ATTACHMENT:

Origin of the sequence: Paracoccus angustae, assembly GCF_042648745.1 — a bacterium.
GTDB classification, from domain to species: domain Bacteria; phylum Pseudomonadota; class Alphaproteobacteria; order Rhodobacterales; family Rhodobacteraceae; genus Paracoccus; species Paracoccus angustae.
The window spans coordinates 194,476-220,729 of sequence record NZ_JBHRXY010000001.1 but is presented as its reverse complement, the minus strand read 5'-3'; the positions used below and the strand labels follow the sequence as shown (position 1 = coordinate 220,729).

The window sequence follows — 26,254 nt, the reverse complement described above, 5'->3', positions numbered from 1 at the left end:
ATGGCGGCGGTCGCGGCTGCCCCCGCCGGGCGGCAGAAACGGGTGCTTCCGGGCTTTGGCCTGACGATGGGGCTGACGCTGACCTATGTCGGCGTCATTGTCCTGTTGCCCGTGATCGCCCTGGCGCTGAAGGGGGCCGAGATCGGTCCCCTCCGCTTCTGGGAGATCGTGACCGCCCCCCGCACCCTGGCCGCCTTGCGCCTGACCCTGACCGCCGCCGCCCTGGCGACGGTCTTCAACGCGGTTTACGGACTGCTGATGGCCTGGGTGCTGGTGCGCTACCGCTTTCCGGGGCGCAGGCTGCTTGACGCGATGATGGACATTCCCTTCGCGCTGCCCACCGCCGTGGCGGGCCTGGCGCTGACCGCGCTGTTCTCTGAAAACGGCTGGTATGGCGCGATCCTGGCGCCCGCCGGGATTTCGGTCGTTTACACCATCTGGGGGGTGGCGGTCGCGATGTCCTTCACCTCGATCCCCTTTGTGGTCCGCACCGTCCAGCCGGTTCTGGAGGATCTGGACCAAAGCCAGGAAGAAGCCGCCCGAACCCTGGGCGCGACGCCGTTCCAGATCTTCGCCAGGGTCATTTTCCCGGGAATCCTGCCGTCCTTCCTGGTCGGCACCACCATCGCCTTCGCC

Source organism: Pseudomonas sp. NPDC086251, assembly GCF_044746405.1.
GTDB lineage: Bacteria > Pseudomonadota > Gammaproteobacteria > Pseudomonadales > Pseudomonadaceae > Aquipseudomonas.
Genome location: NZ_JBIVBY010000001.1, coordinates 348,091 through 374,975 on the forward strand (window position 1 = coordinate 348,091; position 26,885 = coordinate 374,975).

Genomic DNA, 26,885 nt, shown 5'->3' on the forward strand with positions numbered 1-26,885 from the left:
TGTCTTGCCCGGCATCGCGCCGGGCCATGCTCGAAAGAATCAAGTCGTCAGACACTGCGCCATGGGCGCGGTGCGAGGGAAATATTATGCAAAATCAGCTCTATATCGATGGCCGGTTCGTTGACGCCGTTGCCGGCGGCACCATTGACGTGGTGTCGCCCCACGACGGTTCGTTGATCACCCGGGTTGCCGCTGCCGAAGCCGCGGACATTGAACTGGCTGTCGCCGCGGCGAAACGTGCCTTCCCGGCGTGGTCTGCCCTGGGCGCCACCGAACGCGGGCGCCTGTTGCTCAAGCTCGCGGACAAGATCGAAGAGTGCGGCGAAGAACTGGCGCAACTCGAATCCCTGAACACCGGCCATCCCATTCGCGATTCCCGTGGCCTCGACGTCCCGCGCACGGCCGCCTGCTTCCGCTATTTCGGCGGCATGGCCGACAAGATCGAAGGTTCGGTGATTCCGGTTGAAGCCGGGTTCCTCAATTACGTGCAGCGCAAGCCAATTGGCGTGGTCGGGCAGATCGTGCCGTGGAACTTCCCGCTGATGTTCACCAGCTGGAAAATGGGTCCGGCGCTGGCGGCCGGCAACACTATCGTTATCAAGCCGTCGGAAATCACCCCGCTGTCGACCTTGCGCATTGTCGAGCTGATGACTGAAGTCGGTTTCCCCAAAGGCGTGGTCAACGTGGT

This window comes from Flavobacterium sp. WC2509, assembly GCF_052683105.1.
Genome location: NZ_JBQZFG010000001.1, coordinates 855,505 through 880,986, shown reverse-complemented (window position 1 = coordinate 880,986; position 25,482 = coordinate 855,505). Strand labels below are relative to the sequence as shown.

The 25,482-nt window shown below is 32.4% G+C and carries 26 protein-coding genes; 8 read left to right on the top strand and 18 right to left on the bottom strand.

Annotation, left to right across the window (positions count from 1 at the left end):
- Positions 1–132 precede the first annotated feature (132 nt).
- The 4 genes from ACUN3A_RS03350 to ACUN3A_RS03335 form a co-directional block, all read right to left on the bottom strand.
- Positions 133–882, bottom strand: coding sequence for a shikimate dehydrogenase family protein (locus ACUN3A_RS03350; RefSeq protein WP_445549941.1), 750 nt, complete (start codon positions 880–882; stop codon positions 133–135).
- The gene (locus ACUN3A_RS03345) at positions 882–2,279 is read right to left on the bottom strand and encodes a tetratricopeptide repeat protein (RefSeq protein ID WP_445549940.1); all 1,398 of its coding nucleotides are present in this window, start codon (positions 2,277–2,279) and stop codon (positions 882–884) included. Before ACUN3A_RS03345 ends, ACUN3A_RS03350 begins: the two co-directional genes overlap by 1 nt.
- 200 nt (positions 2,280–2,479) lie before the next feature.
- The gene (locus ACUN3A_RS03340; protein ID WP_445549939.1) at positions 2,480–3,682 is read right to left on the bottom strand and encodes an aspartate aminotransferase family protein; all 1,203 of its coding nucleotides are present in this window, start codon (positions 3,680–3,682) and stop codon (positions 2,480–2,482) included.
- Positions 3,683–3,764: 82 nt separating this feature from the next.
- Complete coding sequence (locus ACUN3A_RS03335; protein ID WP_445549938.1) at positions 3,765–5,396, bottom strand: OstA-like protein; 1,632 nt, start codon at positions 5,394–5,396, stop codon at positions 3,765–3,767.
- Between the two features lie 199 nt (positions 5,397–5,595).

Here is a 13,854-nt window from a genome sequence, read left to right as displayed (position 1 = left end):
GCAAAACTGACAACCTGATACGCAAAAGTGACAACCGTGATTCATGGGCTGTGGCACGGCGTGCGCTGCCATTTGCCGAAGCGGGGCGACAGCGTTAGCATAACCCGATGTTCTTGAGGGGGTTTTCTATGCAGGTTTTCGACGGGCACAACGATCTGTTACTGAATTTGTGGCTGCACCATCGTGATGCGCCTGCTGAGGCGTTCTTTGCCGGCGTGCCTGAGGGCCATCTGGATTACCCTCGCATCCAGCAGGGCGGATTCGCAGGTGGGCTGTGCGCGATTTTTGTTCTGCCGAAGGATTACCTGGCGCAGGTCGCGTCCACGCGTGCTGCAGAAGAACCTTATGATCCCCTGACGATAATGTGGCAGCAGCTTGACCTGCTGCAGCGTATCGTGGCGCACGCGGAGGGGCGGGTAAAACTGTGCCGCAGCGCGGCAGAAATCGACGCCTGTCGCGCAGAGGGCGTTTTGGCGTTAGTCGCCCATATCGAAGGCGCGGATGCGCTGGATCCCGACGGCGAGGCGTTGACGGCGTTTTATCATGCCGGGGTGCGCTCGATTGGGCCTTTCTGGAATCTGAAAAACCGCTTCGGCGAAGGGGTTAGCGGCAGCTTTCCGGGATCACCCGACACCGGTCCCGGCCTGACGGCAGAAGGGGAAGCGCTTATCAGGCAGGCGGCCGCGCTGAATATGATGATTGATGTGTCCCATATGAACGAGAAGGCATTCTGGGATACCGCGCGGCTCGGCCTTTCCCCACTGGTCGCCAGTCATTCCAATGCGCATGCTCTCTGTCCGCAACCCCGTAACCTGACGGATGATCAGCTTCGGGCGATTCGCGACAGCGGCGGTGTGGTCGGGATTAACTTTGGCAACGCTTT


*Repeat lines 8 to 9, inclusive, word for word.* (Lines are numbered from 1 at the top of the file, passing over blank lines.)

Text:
Genome location: NZ_JBIVBY010000001.1, coordinates 348,091 through 374,975 on the forward strand (window position 1 = coordinate 348,091; position 26,885 = coordinate 374,975).

Genomic DNA, 26,885 nt, shown 5'->3' on the forward strand with positions numbered 1-26,885 from the left: